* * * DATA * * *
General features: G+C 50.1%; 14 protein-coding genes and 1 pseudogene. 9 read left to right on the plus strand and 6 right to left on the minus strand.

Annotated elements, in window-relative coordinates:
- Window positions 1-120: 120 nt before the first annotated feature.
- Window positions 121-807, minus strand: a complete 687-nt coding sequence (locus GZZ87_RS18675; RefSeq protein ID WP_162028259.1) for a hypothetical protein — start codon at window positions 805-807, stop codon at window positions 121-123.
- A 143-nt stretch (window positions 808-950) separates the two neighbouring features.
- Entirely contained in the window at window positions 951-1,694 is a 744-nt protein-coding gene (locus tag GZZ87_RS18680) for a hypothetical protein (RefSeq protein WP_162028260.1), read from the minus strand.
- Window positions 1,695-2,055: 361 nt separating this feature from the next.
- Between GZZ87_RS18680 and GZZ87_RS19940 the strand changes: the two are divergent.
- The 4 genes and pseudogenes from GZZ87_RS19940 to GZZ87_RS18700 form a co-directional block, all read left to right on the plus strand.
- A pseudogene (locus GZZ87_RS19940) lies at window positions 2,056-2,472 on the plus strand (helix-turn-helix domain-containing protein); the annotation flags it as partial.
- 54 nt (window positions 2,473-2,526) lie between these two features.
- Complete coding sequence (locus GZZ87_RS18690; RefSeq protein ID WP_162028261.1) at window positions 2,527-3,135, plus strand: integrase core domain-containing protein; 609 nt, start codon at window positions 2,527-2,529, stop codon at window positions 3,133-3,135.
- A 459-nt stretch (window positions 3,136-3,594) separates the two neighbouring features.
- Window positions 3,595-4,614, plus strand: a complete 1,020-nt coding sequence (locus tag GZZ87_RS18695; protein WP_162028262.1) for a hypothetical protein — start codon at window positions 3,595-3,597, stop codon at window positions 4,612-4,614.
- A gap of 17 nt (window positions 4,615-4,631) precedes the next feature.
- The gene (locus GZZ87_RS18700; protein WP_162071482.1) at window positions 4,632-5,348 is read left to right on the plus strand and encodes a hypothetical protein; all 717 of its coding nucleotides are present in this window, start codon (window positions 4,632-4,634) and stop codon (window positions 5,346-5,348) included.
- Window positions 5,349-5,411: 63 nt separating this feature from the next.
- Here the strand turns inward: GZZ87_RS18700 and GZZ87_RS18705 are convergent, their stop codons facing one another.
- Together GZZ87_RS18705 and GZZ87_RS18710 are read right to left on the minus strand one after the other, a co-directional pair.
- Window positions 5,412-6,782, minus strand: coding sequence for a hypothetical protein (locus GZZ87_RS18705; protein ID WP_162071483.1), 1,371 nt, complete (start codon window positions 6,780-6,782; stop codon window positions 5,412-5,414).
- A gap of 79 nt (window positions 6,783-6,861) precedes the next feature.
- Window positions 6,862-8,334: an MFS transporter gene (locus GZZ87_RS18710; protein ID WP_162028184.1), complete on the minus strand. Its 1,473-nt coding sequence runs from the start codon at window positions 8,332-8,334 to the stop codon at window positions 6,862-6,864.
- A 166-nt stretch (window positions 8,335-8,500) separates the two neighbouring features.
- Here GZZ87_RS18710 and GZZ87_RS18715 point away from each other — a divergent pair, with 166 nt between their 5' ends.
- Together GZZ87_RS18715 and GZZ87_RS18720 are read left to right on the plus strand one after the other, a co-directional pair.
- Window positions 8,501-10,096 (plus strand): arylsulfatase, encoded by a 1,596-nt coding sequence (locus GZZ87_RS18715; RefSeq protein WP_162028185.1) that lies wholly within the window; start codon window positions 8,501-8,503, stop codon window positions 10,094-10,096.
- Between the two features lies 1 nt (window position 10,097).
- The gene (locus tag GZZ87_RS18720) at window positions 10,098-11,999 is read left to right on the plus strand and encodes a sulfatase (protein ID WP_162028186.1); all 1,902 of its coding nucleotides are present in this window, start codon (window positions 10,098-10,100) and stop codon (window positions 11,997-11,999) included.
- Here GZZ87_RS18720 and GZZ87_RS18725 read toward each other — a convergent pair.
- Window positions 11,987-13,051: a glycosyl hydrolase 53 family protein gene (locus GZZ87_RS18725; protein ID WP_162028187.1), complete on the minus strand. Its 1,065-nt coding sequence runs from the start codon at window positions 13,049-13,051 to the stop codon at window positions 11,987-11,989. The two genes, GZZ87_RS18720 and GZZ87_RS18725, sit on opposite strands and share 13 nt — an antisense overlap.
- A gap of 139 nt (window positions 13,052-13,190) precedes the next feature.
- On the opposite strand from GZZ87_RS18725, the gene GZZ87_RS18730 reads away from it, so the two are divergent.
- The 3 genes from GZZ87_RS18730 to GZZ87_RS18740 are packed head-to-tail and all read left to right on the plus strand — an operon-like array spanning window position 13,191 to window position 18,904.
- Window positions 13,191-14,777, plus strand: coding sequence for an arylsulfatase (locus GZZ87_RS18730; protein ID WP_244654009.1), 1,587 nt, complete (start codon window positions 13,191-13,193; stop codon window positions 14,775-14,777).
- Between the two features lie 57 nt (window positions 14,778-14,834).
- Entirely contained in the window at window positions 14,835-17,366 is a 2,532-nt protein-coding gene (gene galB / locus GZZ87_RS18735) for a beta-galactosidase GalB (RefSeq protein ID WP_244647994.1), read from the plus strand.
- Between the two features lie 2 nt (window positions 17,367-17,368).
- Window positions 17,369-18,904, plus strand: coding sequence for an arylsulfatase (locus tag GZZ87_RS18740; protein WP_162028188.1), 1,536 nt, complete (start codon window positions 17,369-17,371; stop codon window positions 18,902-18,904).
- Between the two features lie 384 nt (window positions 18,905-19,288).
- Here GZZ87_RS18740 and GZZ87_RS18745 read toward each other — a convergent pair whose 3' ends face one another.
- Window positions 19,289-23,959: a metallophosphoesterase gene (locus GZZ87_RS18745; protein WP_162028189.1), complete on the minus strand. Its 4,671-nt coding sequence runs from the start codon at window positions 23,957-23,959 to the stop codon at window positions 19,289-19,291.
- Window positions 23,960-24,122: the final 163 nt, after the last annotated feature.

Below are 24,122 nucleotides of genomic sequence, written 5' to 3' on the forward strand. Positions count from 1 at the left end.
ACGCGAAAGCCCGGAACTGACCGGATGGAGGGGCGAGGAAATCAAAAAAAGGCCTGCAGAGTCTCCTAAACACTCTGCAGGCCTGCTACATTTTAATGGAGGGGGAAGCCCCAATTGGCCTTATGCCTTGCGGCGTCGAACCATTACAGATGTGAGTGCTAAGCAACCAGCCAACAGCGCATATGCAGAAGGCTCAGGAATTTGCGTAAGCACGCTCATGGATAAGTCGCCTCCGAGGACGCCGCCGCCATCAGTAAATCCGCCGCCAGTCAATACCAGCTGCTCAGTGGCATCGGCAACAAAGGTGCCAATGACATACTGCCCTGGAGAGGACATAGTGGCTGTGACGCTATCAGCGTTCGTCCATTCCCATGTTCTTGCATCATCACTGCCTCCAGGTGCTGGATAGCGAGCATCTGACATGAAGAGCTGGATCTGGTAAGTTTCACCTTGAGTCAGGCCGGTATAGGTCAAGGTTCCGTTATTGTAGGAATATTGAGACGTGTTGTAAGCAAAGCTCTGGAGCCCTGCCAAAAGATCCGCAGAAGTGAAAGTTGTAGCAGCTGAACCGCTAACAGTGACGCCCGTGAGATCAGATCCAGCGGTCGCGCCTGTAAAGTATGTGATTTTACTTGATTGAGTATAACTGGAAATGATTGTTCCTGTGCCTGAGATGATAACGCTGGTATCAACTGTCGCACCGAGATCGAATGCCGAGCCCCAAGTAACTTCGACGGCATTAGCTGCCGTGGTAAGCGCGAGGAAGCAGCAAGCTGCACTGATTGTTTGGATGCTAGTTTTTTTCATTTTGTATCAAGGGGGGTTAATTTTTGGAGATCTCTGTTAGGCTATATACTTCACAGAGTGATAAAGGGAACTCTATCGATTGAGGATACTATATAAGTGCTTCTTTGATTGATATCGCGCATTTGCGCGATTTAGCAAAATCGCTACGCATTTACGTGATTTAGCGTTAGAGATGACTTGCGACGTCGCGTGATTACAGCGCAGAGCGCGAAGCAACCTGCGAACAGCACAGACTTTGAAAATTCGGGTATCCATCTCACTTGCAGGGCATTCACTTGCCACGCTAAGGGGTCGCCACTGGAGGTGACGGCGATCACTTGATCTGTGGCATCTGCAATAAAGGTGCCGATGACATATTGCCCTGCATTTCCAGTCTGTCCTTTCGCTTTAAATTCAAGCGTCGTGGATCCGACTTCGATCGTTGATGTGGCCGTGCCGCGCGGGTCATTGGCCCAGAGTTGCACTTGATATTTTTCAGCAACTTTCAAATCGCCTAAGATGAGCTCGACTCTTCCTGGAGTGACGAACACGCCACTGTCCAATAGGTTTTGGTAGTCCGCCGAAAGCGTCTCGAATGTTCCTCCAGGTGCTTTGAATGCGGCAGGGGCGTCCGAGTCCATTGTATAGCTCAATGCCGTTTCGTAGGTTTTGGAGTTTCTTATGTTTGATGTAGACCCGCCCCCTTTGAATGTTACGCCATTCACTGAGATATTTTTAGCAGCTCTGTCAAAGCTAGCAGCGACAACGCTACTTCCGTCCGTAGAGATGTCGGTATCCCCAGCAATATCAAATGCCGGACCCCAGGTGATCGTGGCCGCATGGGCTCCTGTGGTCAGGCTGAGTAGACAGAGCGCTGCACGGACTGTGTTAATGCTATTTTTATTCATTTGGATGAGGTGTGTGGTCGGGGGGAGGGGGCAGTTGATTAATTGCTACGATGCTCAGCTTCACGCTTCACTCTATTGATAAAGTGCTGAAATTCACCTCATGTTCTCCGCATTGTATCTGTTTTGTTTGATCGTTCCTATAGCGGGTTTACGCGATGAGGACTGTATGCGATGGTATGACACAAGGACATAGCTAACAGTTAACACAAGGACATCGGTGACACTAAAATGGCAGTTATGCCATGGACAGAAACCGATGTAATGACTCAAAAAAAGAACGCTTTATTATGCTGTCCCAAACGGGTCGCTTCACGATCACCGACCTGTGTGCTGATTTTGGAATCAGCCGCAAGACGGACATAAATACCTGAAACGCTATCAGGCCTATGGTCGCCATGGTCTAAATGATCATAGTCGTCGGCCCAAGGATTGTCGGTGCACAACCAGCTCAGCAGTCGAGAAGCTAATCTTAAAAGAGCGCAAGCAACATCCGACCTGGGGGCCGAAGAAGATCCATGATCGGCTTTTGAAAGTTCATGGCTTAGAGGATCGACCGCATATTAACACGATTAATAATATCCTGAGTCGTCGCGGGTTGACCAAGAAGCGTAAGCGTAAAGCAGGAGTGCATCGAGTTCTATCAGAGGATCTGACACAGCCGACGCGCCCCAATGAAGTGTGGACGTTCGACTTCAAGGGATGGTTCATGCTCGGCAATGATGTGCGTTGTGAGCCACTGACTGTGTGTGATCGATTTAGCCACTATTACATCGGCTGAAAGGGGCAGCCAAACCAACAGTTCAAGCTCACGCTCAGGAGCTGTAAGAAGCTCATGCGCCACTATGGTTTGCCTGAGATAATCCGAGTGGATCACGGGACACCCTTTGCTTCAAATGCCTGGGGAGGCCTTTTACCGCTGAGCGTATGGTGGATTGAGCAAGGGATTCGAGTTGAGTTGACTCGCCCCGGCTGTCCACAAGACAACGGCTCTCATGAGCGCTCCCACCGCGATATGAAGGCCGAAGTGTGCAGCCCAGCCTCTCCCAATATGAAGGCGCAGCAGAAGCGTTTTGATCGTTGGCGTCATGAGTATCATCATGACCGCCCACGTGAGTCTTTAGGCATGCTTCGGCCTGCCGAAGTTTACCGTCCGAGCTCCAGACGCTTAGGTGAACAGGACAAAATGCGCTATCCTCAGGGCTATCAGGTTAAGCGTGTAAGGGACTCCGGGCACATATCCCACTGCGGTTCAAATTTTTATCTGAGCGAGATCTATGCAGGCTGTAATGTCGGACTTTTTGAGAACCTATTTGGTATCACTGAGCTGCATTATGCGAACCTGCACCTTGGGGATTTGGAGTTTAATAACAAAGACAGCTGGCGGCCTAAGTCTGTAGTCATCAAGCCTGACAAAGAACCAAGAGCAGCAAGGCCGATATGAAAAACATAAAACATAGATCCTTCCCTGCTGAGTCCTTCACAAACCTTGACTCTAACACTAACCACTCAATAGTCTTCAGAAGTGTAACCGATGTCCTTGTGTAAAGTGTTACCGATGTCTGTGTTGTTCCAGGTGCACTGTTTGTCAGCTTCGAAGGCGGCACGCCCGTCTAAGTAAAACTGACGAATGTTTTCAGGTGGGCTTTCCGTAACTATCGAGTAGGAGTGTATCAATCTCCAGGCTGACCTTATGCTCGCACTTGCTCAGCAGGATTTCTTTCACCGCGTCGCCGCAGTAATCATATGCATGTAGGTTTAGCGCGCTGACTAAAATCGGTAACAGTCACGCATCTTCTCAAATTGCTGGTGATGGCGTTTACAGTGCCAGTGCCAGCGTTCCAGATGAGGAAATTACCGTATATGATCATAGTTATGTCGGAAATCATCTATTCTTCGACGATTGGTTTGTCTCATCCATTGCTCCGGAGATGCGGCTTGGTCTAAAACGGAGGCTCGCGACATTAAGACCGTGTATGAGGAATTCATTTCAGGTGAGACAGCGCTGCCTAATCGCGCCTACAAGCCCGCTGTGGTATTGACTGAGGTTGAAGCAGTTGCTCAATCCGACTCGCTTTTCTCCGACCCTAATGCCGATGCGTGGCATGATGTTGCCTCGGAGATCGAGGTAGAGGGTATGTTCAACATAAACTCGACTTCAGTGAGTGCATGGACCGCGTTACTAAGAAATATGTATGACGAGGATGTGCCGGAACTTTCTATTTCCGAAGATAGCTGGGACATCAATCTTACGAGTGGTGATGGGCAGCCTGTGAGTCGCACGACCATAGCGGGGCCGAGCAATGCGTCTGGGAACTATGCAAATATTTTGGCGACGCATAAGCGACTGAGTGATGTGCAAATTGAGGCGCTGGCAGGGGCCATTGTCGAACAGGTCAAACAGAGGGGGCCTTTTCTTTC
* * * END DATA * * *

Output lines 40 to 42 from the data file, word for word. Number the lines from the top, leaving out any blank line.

- Here GZZ87_RS18740 and GZZ87_RS18745 read toward each other — a convergent pair whose 3' ends face one another.
- Window positions 19,289-23,959: a metallophosphoesterase gene (locus GZZ87_RS18745; protein WP_162028189.1), complete on the minus strand. Its 4,671-nt coding sequence runs from the start codon at window positions 23,957-23,959 to the stop codon at window positions 19,289-19,291.
- Window positions 23,960-24,122: the final 163 nt, after the last annotated feature.